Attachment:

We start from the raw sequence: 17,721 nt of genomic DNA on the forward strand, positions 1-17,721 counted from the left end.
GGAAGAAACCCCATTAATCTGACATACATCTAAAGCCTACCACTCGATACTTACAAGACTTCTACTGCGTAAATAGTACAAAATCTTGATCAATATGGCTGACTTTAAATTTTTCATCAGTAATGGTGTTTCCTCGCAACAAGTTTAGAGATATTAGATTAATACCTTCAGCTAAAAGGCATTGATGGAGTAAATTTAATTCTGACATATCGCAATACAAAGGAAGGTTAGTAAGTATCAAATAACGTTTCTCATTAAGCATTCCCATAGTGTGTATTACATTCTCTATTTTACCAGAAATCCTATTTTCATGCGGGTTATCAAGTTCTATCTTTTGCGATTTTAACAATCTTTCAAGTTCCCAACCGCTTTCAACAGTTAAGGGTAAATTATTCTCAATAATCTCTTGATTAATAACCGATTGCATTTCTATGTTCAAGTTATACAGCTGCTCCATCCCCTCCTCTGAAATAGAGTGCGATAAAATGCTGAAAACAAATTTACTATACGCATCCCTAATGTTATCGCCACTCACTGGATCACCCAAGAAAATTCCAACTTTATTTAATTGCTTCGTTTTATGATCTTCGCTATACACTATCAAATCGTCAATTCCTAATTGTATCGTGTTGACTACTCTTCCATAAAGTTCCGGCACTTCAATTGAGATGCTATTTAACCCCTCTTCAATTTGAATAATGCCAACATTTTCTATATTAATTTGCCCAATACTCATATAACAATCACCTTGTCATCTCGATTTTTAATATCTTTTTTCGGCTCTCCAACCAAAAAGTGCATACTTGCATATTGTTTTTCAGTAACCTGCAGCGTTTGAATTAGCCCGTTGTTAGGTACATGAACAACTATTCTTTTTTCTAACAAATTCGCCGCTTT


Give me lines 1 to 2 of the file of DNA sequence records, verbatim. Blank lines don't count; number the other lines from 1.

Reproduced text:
We start from the raw sequence: 17,721 nt of genomic DNA on the forward strand, positions 1-17,721 counted from the left end.
GGAAGAAACCCCATTAATCTGACATACATCTAAAGCCTACCACTCGATACTTACAAGACTTCTACTGCGTAAATAGTACAAAATCTTGATCAATATGGCTGACTTTAAATTTTTCATCAGTAATGGTGTTTCCTCGCAACAAGTTTAGAGATATTAGATTAATACCTTCAGCTAAAAGGCATTGATGGAGTAAATTTAATTCTGACATATCGCAATACAAAGGAAGGTTAGTAAGTATCAAATAACGTTTCTCATTAAGCATTCCCATAGTGTGTATTACATTCTCTATTTTACCAGAAATCCTATTTTCATGCGGGTTATCAAGTTCTATCTTTTGCGATTTTAACAATCTTTCAAGTTCCCAACCGCTTTCAACAGTTAAGGGTAAATTATTCTCAATAATCTCTTGATTAATAACCGATTGCATTTCTATGTTCAAGTTATACAGCTGCTCCATCCCCTCCTCTGAAATAGAGTGCGATAAAATGCTGAAAACAAATTTACTATACGCATCCCTAATGTTATCGCCACTCACTGGATCACCCAAGAAAATTCCAACTTTATTTAATTGCTTCGTTTTATGATCTTCGCTATACACTATCAAATCGTCAATTCCTAATTGTATCGTGTTGACTACTCTTCCATAAAGTTCCGGCACTTCAATTGAGATGCTATTTAACCCCTCTTCAATTTGAATAATGCCAACATTTTCTATATTAATTTGCCCAATACTCATATAACAATCACCTTGTCATCTCGATTTTTAATATCTTTTTTCGGCTCTCCAACCAAAAAGTGCATACTTGCATATTGTTTTTCAGTAACCTGCAGCGTTTGAATTAGCCCGTTGTTAGGTACATGAACAACTATTCTTTTTTCTAACAAATTCGCCGCTTT